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34

Set the AD group as a login. And "login" means server level login not the AD concept of user/login. In SQL Server speak, this is a server level principal Create a mapped user in. You shouldn't really permission a user directly on tables. And "user" means database user not the AD concept of user: in SQL Server speak, this is a "database level principal" Add ...


20

List all users who have been assigned a particular role -- Change 'DBA' to the required role select * from dba_role_privs where granted_role = 'DBA' List all roles given to a user -- Change 'PHIL@ to the required user select * from dba_role_privs where grantee = 'PHIL'; List all privileges given to a user select lpad(' ', 2*level) || granted_role "...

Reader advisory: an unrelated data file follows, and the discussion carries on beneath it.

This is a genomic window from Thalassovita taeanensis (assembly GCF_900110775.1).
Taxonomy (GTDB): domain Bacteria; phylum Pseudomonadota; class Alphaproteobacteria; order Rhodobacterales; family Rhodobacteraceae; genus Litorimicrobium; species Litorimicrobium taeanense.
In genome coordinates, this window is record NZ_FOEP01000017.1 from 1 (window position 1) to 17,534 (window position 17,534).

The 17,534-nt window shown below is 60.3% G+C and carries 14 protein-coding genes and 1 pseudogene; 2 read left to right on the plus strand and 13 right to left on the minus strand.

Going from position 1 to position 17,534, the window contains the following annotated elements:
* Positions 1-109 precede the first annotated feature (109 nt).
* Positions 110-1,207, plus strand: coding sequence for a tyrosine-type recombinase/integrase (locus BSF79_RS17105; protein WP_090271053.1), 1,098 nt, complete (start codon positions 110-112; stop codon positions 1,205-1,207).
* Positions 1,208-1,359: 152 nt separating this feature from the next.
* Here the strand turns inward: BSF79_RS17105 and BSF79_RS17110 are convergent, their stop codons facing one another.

19

From the CREATE ROLE documentation: Note that roles are defined at the database cluster level, and so are valid in all databases in the cluster. Since pg_dump dumps a single database, you can't extract roles with that utility. The pg_dumpall --roles-only command you proposed will do the work - however you may need to filter its output so that only ...


10

At this point, there's no right to grant, it's hardcoded to superuser. That's been discussed on the mailing list lately, and may change in 9.5 if someone finds the time to work on it. As a workaround, you can create a SECURITY DEFINER function that is owned by the superuser, and runs the query you want. This will allow non-superusers to see the contents of ...


10